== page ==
US 4273552 A
A process for the pretreatment of cellulose fibers which are printed according to the thermotransfer printing process, which comprises impregnating the fiber material with a solution or dispersion containing a compound of the formula ##STR1## in which x is 2 or 3, A represents--if x=2--a group of the formula ##STR2## or -if x=3 --represents a group of the formula ##STR3## W is a group of the formula --CH2 --or ##STR4## R is hydrogen or methyl, m is a number of from 1 to 30, preferably from 4 to 11, and n is a number of from 1 to 30, preferably from 1 to 10, as well as a polymerization catalyst, and steaming and drying the material.
1. In a process for the thermotransfer printing of cellulose fibers, the improvement which consists of printing such cellulose fibers which have been treated prior to the printing by impregnating the fiber material with a solution or dispersion containing a compound of the formula ##STR9## in which x is 2 or 3, A represents--if x=2--a group of the formula ##STR10## or--if x=3--represents a group of the formula ##STR11## W is a group of the formula --CH2 -- or ##STR12## R is hydrogen or methyl, m is a number of from 1 to 30, preferably from 4 to 11, and n is a number of from 1 to 30, preferably from 1 to 10, as well as a polymerization catalyst, and steaming and drying the material.
It has already been proposed to print textile material according to the so-called thermotransfer printing process, wherein the dyestuff is printed at first onto an auxiliary carrier, for example paper. The printed auxiliary carrier is then contacted with the textile material to be printed under pressure and at elevated temperature, whereupon the dyestuff diffuses from the carrier into the textile material. Suitable dyestuffs for this process are essentially only disperse dyes, i.e. those which are sublimable to a certain degree. Said thermotransfer printing process is also restricted to polyester, polyamide, polyacrylonitrile and cellulose acetate fibers, since only these materials permit a transfer of the disperse dyes without difficulty, while ensuring a sufficient fixation of the dyes in the fiber. Cellulose fibers on the other hand do not show any affinity to disperse dyes, so that a dyestuff transfer to cellulose is effected only to a very small extent, the dyestuff transferred is not fixed and is removed almost entirely with the first washing. In order to print textile material of cellulose fibers or of mixtures of synthetic fibers and a predominant portion of cellulose fibers with disperse dyes according to the thermotransfer printing process, a pretreatment of said material is required.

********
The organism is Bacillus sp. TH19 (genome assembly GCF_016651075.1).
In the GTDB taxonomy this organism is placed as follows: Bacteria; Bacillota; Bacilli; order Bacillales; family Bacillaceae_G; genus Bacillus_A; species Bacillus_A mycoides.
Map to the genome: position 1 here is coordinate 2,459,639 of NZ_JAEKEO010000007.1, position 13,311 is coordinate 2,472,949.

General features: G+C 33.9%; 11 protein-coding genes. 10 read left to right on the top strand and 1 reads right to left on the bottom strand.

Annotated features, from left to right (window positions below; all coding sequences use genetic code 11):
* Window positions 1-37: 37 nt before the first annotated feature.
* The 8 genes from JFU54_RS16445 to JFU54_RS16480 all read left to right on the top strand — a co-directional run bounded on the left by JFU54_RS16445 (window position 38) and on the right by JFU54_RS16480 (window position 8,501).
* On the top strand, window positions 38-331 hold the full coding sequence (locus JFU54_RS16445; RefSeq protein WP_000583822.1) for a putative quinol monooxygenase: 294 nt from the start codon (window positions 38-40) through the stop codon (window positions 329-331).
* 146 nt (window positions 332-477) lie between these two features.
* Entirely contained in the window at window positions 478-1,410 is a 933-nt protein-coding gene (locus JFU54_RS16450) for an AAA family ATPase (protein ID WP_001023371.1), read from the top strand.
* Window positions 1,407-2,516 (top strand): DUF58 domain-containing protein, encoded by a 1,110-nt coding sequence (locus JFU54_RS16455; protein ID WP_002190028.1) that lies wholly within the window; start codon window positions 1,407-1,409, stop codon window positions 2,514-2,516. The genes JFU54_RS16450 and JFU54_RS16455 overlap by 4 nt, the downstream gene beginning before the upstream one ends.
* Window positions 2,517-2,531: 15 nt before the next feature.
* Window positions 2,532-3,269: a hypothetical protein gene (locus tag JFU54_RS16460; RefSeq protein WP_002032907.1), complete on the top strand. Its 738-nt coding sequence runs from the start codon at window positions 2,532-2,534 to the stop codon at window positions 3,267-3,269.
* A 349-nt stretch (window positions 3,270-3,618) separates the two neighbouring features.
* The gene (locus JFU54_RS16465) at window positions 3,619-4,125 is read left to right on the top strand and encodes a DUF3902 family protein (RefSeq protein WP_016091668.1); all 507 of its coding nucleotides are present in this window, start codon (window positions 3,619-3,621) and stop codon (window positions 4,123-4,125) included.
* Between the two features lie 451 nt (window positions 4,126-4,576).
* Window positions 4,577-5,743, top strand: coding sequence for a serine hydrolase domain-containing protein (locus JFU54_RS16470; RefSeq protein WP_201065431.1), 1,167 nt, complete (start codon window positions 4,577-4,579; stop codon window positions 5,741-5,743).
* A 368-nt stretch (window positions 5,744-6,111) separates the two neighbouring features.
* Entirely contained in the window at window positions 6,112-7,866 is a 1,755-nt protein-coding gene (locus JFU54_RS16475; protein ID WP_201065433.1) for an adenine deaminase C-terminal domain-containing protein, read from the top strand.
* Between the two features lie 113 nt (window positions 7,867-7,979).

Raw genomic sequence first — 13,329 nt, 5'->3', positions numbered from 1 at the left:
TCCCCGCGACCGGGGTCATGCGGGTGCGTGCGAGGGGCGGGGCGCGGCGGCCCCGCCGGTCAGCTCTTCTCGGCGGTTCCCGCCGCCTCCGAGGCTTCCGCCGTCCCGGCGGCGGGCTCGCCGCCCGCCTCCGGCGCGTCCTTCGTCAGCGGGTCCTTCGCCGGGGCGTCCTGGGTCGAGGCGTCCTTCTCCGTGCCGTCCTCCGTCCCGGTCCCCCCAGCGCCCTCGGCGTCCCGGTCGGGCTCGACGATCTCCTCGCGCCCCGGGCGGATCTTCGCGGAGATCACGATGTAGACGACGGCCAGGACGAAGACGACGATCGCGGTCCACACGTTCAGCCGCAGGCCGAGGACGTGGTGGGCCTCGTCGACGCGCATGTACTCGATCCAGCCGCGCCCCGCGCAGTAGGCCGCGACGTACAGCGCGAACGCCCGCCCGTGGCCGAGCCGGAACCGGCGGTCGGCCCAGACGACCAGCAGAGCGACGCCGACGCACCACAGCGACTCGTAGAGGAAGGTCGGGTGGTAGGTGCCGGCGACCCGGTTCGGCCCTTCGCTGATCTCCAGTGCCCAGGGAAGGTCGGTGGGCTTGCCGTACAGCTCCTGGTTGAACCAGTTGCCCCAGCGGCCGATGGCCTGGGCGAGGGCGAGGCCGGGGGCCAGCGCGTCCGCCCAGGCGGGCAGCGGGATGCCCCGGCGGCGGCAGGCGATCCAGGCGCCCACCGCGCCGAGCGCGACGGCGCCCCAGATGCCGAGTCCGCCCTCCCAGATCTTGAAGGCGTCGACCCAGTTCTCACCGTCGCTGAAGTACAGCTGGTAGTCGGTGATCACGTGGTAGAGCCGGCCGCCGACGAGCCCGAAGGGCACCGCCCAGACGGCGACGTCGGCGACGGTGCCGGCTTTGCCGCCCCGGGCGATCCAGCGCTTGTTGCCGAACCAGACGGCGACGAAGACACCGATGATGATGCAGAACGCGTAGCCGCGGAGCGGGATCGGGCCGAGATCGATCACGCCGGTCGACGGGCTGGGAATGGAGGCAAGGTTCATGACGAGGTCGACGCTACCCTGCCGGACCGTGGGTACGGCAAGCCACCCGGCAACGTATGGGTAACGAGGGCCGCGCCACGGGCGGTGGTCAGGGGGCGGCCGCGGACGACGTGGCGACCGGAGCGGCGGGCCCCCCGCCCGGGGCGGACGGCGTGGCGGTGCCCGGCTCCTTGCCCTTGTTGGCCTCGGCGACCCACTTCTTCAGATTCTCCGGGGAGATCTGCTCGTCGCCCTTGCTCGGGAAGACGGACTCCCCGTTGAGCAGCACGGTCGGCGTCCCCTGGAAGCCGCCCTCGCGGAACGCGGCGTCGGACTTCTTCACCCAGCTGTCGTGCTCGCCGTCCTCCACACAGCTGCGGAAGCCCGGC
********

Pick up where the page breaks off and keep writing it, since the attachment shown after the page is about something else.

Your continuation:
In German Offenlegungsschrift No. 2,418,519 there has already been described the pretreatment of textile material of cellulose fibers with polyols or the ethers and esters thereof. However, according to the process described therein, the said compounds are merely dried on the textile material. Yet in this form the compounds applied remain water-soluble, so that a color pattern printed onto a fabric thus pretreated according to the thermotransfer printing process is already largely washed out in the first washing.